Resistance thermometers, also called resistance temperature detectors (RTDs), are sensors used to measure temperature by correlating the resistance of the RTD element with temperature. Most RTD elements consist of a length of fine coiled wire wrapped around a ceramic or glass core. The element is usually quite fragile, so it is often placed inside a sheathed probe to protect it. The RTD element is made from a pure material, typically platinum, nickel or copper. The material has a predictable change in resistance as the temperature changes and it is this predictable change that is used to determine temperature.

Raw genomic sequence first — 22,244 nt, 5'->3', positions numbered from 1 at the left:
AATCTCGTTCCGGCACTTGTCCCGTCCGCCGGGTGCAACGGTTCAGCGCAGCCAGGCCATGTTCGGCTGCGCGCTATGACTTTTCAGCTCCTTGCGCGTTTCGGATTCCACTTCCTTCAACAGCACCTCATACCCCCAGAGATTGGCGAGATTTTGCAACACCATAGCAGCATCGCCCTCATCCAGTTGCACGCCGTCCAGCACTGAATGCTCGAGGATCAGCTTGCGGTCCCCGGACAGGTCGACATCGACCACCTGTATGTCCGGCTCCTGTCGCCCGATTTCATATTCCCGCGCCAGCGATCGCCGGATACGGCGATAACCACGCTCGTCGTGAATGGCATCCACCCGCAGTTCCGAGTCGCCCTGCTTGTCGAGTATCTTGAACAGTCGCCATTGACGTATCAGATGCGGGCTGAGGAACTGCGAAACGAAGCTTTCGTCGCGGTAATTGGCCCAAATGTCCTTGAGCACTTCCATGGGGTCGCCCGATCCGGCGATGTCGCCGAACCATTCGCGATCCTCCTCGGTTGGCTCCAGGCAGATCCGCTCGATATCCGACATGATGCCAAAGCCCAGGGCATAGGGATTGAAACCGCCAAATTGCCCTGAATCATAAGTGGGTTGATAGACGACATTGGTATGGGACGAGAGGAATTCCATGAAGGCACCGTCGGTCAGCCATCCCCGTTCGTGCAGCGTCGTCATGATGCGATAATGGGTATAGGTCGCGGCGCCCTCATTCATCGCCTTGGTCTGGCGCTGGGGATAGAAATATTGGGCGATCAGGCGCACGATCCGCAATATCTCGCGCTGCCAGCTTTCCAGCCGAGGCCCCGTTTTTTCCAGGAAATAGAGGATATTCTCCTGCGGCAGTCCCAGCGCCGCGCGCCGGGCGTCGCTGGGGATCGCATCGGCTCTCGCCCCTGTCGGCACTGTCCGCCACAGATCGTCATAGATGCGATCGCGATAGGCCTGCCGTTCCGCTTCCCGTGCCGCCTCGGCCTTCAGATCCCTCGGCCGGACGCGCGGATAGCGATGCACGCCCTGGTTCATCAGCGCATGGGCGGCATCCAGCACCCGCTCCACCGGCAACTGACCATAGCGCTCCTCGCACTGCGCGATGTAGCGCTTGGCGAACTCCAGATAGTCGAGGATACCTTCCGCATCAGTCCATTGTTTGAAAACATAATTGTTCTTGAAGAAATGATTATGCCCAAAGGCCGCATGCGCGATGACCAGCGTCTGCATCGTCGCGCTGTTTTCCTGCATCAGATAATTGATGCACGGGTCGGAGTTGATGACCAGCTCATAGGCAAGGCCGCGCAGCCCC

They are slowly replacing the use of thermocouples in many industrial applications below 600 °C, due to higher accuracy and repeatability.